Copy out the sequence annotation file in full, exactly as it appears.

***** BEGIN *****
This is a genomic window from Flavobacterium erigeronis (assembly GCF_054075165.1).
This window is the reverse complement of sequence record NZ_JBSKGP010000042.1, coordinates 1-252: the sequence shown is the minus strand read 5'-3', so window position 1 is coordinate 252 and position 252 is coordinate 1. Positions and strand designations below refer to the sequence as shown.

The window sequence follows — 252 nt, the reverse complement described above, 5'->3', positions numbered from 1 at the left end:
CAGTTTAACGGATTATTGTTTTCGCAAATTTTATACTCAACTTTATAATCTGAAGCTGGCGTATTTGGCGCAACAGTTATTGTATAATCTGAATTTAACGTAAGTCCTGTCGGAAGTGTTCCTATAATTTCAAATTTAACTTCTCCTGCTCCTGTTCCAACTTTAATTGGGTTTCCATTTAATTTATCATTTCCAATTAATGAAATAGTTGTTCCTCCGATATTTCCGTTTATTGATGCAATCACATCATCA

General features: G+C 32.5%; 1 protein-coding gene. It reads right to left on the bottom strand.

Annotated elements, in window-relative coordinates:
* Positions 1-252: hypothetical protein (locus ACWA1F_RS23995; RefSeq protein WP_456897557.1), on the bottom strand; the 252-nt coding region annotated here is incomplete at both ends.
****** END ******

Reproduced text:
This is a genomic window from Flavobacterium erigeronis (assembly GCF_054075165.1).
This window is the reverse complement of sequence record NZ_JBSKGP010000042.1, coordinates 1-252: the sequence shown is the minus strand read 5'-3', so window position 1 is coordinate 252 and position 252 is coordinate 1. Positions and strand designations below refer to the sequence as shown.

The window sequence follows — 252 nt, the reverse complement described above, 5'->3', positions numbered from 1 at the left end:
CAGTTTAACGGATTATTGTTTTCGCAAATTTTATACTCAACTTTATAATCTGAAGCTGGCGTATTTGGCGCAACAGTTATTGTATAATCTGAATTTAACGTAAGTCCTGTCGGAAGTGTTCCTATAATTTCAAATTTAACTTCTCCTGCTCCTGTTCCAACTTTAATTGGGTTTCCATTTAATTTATCATTTCCAATTAATGAAATAGTTGTTCCTCCGATATTTCCGTTTATTGATGCAATCACATCATCA

General features: G+C 32.5%; 1 protein-coding gene. It reads right to left on the bottom strand.

Annotated elements, in window-relative coordinates:
* Positions 1-252: hypothetical protein (locus ACWA1F_RS23995; RefSeq protein WP_456897557.1), on the bottom strand; the 252-nt coding region annotated here is incomplete at both ends.